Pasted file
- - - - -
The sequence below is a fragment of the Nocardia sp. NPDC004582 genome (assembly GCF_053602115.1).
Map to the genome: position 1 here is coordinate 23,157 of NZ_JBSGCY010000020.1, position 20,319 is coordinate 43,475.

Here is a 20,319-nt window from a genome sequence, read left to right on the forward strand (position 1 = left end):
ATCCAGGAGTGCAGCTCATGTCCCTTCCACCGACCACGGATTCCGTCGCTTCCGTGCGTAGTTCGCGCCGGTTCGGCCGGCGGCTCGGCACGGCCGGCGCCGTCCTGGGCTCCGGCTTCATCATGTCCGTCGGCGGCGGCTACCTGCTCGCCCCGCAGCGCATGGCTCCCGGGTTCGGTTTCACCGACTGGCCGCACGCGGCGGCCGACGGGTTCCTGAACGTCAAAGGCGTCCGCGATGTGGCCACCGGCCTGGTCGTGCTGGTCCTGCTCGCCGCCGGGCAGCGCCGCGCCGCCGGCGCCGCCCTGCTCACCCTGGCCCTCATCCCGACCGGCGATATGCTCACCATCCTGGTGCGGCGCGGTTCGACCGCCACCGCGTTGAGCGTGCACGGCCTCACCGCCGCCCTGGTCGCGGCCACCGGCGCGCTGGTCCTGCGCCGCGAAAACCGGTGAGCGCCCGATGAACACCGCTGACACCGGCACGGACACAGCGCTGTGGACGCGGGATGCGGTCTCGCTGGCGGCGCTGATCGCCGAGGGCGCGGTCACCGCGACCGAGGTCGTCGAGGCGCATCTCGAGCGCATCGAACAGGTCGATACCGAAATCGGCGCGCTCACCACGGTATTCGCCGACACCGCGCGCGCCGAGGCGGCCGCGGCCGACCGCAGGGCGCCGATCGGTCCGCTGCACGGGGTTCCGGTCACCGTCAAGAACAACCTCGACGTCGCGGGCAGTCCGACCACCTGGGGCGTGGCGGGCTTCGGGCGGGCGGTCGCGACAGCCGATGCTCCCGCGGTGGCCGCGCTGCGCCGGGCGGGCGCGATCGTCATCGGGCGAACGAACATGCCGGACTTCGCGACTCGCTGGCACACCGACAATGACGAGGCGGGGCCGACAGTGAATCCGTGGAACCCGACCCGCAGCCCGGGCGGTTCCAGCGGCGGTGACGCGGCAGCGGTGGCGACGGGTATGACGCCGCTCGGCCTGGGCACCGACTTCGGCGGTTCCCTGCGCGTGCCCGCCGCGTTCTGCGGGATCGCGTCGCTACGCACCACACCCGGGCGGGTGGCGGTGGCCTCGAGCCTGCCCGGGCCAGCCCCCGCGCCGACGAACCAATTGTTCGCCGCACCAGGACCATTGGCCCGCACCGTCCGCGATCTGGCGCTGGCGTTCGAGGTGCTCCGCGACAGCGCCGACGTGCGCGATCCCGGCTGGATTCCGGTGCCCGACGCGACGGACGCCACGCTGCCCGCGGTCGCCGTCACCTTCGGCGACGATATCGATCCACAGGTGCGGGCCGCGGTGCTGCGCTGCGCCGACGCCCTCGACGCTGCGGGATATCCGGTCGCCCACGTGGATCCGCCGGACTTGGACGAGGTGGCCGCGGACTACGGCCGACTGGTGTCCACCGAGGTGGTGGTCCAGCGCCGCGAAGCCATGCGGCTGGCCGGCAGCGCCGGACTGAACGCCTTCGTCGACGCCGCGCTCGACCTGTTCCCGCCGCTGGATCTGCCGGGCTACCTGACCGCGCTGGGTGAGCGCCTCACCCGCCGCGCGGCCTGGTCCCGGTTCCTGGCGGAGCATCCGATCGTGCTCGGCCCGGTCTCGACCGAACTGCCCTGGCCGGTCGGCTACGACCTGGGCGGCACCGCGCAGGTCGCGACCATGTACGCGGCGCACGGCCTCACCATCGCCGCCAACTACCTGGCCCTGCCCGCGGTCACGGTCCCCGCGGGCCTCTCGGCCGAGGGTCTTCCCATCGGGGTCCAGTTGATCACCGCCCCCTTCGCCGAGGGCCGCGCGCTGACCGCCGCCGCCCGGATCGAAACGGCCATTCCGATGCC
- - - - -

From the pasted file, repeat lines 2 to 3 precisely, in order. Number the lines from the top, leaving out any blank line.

Map to the genome: position 1 here is coordinate 23,157 of NZ_JBSGCY010000020.1, position 20,319 is coordinate 43,475.

Here is a 20,319-nt window from a genome sequence, read left to right on the forward strand (position 1 = left end):